Sekon Sta, the son of the late lyricist and calypsonian Merchant, said his song (co-written with Preedy) had a lot to do with what he knew growing up. “I am a reflection of what I know,” he said. “I am my father’s son. Calypso is my forte. It is reminiscent in my writing, in my authentic direction.”

Another trend noted is the fusing the soca music with global elements such as EDM (electronic dance music), which Henderson also supports. “There is nothing wrong with change,” he said. “But don’t strip the craft.”

Rudder said EDM is passing in the tradition, as did Sparrow who had a Latin edge in some of his calypsos, Clive Bradley with Funk Kaiso and Ras Shorty I who absorbed music surrounding him. At the same time, Rudder said the outside influence is looking at what Trinidad is doing.

“The EDM Trinidad music is looking at Europe. That sound (EDM) dominates but it should be the other way around,” he said.

As a member of the next generation of soca, Sekon Sta believes music has to go with the direction the world is going, but in accepting that fact, the T&T identity in the music should not be sacrificed.

“The fusion is going to be there, one way or the other. I have no problem with that. At the end, so long as there is that distinction that it’s truly us,” he said. Calypso and Dimanche Gras Dimanche Gras traditionally served as a foundation stone for calypso. As a lyrical gayelle for the best calypso bards at the Queen’s Park Savannah, the show served as both entertainment and a form of identity for some people.

According to Ngozi Liverpool, who has done postgraduate research on the topic, the Dimanche Gras of the 1940s to Independence era served as a method of transition. “The nation emerged from colonialism to independence, then to being a republic. Carnival was used as a decolonisation tool,” she said.

The Dimanche Gras of today, however, is influenced more by consumer values and commercialism, she thinks.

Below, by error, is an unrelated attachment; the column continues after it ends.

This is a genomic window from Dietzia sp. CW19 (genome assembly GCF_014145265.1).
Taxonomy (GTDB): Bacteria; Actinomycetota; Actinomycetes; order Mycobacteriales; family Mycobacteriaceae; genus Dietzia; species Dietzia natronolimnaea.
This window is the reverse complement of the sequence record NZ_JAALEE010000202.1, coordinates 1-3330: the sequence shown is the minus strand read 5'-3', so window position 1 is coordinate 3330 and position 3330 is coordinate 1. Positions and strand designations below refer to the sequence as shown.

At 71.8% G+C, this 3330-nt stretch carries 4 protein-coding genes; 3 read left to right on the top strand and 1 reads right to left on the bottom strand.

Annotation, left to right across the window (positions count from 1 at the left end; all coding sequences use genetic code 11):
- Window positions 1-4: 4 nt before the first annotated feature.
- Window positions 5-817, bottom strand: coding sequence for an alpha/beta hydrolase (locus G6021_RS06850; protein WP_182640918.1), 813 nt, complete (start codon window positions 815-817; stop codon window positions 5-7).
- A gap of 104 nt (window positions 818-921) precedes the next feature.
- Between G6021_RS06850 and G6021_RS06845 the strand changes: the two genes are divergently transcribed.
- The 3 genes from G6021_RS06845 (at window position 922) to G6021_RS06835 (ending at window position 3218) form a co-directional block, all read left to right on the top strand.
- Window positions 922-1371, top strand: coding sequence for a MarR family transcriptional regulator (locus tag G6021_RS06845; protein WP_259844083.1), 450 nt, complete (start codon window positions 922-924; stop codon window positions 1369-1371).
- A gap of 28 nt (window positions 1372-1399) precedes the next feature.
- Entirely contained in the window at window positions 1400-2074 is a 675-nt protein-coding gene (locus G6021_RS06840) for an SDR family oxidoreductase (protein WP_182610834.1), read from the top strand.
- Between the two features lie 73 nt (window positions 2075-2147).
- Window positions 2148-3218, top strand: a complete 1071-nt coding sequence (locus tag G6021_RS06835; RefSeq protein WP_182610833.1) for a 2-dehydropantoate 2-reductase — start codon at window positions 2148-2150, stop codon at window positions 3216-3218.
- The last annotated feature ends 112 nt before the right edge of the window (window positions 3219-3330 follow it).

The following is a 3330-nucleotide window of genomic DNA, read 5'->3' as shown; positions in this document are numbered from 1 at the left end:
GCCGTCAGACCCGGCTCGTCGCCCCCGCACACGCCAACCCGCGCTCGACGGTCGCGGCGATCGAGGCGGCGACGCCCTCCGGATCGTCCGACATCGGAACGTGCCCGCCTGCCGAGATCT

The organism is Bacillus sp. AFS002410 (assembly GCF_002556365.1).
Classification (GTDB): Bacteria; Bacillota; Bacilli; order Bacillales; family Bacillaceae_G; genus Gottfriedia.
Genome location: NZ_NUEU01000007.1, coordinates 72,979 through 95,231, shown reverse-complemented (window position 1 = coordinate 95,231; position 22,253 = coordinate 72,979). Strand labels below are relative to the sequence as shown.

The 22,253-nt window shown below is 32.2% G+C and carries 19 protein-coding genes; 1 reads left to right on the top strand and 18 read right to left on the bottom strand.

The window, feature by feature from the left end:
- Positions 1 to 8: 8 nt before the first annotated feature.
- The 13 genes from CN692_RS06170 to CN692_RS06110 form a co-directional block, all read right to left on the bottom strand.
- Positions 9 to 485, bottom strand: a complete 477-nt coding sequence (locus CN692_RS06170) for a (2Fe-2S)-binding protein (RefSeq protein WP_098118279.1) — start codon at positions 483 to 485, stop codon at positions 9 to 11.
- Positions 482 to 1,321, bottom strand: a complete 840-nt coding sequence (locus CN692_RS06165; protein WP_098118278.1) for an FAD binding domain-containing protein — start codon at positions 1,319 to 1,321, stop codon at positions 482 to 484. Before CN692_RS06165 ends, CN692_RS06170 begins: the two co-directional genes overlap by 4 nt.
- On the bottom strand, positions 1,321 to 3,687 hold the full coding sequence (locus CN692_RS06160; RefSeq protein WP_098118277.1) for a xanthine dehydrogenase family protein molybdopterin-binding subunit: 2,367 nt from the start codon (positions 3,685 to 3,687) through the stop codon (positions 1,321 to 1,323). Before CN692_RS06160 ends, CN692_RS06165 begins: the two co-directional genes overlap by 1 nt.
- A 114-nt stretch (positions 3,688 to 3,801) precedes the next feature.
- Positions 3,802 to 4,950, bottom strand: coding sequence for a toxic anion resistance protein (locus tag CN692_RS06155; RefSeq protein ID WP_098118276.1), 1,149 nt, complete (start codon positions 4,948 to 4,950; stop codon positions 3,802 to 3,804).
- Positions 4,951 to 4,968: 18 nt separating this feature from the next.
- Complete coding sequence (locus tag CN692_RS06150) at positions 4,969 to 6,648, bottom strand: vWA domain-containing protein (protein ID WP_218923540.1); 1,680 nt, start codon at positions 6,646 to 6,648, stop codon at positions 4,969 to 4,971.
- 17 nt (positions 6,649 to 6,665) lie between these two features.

“Now the people want to see more,” she said. “What was fulfilling then, is not fulfilling now.”

For the calypsonian, the Dimanche Gras is about politics—the affairs of the nation. Now that the genre is categorised into political, social, nation-building and humourous, there is a stifling of the calysonian’s craft, Liverpool said.

But Cro Cro (Winston Rawlins) looks at the advantages of self-promotion in the competition. “The prize money is decent enough,” he said. “Wearing the crown means going international—so when people hear your song, they respond Kaiso, Kaiso, meaning you are accepted.”

Acceptance, he said, begins before the finals.

“It happens in Skinner Park, where the semifinals are held. If you get toilet paper, it means you have work to do,” said Rawlins, who was Calypso Monarch in 1988, 1990, 1996 and 2007. “It depends on how good your material is.”

By extension, the quality of music is reflected in the attendance at the calypso tents. In the pre-colonial era, the calypso tents were popular venues to express concerns of society and record the events of the time. The French creoles, the upper class in society, decided it was an opportunity to control the topics by managing the calypso tents.

In the post-independence era, the tents were owned by the calypsonians themselves, and were thriving at one point. However, over the years, audience attendance has dwindled. Also, some owners have complained of lack of sponsorship as a major contributor to limited upkeep and promotion of their shows.

“Crime may be an issue but if the programme is good, people will come,” said Cro Cro, who runs Icons Calypso tent. “I know people coming by me.”

Kurt Allen, Calypso Monarch 2010, believes in supporting any forum in which calypso is promoted. Allen has been running the Barrack Yard Tent Experience for the past three years and has faced the challenges of sponsorship. While calypso tents get a subvention from Government, groups like Allen’s do not, and depend on audience attendance to keep going. But Allen believes there is a need for this concept, as an alternative offering for the calypso artform.

The show is presented in a settlement where performers are scripted into vignettes as opposed to an introduction by a Master of Ceremonies. His cast includes calypsonians who are revered for past hits as well as junior performers who are considered next in line in the tradition.

“Looking at the history of calypso, it is a confluence of cultures where neighbours and children were allowed to shine in their own environment. It is a sense of home, a connection,” he said.

Looking at the present, Rawlins thinks the style of composition also makes or breaks the artform.

He says: “I have been a calypsonian for 40 plus years. This is my life... Most people write a poem and then put a melody. But it is a roots thing. The young people strange, they don’t take time to work.”